Bekah’s Wedding

**On Wednesdays, Amber writes about what she wore on some particular day of the week.  It’s a girl thing, I think. I’m not sure I get it. But, anyway, I was with her this week and thought I’d share my perspective.  For her perspective, go here.

I promised the boys frog legs in Russellville, so we loaded up the van and found a spot.  It was a sort of pre-reward for the outdoor wedding we were to attend.  “Boys,” I said, “Bekah’s getting married.”  They took it in over the lightly battered Arkansas delicacy, which in fact, is not Arkansan at all any more.  The restaurant owner informed me that the legs come from Vietnam or Malaysia.  “Somewhere in Asia, or something,” he said.  “People don’t gig much around here any more.”

Over hush puppies, Ian asked about Bekah and Curtis.  Would they live together now?  Would they have their own children?  Would they get a dog?  I told him I figured they’d do all of that, except maybe the dog part.   Bekah doesn’t strike me as a dog person, I said.

“Oh,” he said.

“Eat your frog legs, boy,” I said.

After lunch, we made our way to Chuck’s house.  Chuck and Phyllis, this could-be Mennonite couple, raise goats and free range chickens.  They understand hospitality and home-brewing.  They raised Bekah right, taught her how to love simplicity.

I took the boys to Chuck’s wash-room and began the process of degreasing.  On the far wall, Chuck keeps his books.  Hundreds of them.  Wendell Berry, Henry David Thoreau, Jack London, and some magazines, too—“Mother Earth News,” I think it was.  Chuck’s library was both prolific, and within arms reach of the toilet.  Chuck strikes me as a practical man.  I think I might want to be him when I grow up.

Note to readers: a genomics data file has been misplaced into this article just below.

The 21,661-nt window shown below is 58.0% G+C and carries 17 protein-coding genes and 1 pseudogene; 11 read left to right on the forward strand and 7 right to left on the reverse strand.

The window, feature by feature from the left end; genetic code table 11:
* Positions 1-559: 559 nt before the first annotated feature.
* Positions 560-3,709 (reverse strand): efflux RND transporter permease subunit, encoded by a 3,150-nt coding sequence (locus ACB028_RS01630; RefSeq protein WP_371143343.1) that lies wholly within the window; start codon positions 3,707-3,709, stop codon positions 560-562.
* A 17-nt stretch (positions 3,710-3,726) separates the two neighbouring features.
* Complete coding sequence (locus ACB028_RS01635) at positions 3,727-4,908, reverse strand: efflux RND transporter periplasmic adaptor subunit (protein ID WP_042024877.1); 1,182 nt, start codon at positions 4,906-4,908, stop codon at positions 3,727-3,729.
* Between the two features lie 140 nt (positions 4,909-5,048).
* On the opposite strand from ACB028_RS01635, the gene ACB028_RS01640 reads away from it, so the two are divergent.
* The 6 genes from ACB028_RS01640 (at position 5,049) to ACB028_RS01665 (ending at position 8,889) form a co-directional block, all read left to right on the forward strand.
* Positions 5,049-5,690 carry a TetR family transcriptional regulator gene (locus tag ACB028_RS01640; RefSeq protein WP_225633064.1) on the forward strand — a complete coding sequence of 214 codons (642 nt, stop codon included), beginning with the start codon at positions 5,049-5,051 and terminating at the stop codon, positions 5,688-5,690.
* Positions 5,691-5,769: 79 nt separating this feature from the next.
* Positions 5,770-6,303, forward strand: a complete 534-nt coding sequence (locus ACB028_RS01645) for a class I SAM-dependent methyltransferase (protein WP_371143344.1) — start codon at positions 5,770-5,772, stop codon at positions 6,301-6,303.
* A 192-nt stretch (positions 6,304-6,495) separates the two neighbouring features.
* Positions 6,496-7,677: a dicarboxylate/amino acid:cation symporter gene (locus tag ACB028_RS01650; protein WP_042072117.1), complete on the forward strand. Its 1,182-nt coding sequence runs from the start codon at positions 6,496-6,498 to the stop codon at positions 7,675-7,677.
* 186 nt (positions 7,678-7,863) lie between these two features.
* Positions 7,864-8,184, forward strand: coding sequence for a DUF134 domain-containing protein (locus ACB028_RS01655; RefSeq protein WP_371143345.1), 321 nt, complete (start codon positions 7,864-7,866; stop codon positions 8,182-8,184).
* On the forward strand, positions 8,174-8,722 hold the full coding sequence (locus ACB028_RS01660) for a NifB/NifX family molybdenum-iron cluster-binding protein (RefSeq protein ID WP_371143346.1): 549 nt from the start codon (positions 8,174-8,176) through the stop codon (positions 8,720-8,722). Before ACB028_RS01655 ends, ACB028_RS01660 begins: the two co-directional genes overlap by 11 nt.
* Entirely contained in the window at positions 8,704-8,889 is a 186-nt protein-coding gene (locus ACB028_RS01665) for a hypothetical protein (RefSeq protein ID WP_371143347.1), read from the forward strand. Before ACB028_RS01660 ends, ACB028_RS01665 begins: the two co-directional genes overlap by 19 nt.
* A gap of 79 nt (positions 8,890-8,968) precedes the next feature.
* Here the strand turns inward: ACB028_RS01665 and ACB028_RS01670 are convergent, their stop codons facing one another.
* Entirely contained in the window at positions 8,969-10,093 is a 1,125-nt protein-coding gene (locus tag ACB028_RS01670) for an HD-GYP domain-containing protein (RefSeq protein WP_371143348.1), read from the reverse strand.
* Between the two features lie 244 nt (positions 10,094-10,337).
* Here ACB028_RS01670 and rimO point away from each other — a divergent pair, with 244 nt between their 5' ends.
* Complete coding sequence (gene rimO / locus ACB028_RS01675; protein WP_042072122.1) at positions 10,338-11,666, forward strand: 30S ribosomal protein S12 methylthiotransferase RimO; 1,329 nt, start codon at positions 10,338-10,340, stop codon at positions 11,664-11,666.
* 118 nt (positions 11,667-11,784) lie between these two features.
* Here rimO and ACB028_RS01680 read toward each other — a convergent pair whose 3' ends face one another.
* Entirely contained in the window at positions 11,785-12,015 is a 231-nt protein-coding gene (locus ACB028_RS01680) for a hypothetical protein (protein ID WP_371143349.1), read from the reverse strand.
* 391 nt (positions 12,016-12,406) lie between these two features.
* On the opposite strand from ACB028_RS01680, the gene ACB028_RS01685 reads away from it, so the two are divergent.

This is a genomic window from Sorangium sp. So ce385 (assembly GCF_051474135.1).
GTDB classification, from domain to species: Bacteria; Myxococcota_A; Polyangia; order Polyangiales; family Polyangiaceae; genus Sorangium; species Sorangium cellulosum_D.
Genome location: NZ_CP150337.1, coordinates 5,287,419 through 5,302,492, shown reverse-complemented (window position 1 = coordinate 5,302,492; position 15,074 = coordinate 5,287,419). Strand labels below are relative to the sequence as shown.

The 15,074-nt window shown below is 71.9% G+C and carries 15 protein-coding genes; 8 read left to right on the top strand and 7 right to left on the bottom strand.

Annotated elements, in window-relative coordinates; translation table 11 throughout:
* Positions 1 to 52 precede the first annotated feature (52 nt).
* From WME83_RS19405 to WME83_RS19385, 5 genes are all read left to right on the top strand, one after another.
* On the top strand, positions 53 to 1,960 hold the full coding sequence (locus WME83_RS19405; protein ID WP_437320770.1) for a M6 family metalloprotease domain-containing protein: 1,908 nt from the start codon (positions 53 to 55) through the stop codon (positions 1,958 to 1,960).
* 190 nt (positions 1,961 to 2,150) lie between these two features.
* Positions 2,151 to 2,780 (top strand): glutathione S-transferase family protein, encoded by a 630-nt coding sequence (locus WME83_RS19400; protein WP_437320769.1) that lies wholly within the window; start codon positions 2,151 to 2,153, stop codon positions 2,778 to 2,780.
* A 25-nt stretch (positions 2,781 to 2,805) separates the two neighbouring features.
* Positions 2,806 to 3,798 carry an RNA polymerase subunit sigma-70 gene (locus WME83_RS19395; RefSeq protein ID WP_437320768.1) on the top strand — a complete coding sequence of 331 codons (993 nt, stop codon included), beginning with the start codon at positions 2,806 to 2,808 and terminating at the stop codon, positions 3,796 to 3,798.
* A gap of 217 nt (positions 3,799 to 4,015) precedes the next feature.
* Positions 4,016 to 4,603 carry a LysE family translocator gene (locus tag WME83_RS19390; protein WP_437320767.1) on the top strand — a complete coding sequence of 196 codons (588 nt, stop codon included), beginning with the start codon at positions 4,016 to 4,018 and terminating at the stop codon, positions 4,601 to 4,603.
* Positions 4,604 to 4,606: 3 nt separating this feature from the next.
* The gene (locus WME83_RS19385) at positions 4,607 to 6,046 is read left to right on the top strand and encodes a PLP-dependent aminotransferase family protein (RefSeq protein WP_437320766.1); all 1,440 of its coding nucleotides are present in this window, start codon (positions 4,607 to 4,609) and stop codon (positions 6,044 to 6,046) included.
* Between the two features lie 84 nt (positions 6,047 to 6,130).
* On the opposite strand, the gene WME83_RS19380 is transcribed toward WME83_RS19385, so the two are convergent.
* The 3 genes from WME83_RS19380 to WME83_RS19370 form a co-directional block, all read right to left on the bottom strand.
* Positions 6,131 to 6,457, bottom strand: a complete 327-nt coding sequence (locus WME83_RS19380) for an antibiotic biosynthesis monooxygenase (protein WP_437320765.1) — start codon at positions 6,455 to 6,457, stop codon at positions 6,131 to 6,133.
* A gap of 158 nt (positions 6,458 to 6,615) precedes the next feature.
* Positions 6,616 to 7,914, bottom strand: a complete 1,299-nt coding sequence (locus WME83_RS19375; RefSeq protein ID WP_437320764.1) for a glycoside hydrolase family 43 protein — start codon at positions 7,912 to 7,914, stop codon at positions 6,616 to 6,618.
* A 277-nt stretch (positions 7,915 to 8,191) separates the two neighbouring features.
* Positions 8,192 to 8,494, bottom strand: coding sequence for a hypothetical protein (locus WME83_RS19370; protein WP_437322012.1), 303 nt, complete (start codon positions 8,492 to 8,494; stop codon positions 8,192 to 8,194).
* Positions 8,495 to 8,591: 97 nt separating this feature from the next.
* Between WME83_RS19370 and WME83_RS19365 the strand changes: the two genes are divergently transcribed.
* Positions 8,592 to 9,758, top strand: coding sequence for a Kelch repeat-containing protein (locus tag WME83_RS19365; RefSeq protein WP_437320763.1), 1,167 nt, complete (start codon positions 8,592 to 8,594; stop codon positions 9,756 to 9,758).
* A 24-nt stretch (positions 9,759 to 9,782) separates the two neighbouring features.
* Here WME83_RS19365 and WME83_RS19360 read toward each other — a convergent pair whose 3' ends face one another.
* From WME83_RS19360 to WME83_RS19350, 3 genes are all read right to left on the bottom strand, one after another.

We drove two driveways down to the old school-house.  The chairs were set up and the cloud of witnesses began to mingle on the lawn.  A stringed duet played some Bach pieces.  It wasn’t as hoity-toity as it sounds.  It was just regular and beautiful.

Amber was in the wedding, so she proceeded down the aisle with a tall and handsome young man.  He has washboard abs, and once had the best dreadlocks I’ve ever seen.  I’d be jealous if I didn’t know that Amber has a crush on me, and if he still had that Rasta hair. I’ve never really been the jealous type, though.

We watched Bekah and Curtis exchange vows in the middle of an October field.  They laughed and cried a bit.  They broke bread, drank wine, and shared a kiss.  They are so young, so full of potential.  They’re going to be just fine.

I sat with Amber at the reception, her hair pinned up 100 ways to Sunday.  She wore a hand-made skirt and a cardigan that was cinched in the back.  She told me that Phyllis had made apple pie and it was over at the home-brew table, and why didn’t I go get a bit of both.  She implied a wink and my insides ran over like an uncorked bottle of Chuck’s beer.  She’s been doing this sort of thing for nearly twelve years now.

Bekah and Curtis, it keeps getting better by the day.  Truly.

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  • Oh good night. This is so sweet, I’m just going to go cry now. Okay? Okay.

    • Okay. Okay.

      Still thinking about your double exposure photog. I want you to take photos of the Haines.

  • cheers!

  • Lindsey Mason

    this is really really sweet. i love reading from your perspective, Seth, about such dear friends 🙂

  • Sigh. Must be nice to have such an articulate, loving husband. I adore mine – but writing is not his forte and this piece just makes me long for it a little bit. Just a little bit. Thanks for it.

  • Diana,

    That’s kind but from sometimes I’m a bumblering foolish man. It’s true. Ask Amber.

    And the funny thing is, we sorta got in a fight after this wedding. Its true… I can laugh about it now.

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  • Lindi Phillips

    Gracious. On Wednesday night when you guys were talking I had a wide-eyed little moment when I just looked at you two and realized that you are the most precisely, perfectly suited-for-eachother two people I know. This, what you wrote, is just the little canary on top chirping “yep! yep! yep!” Sure love you guys.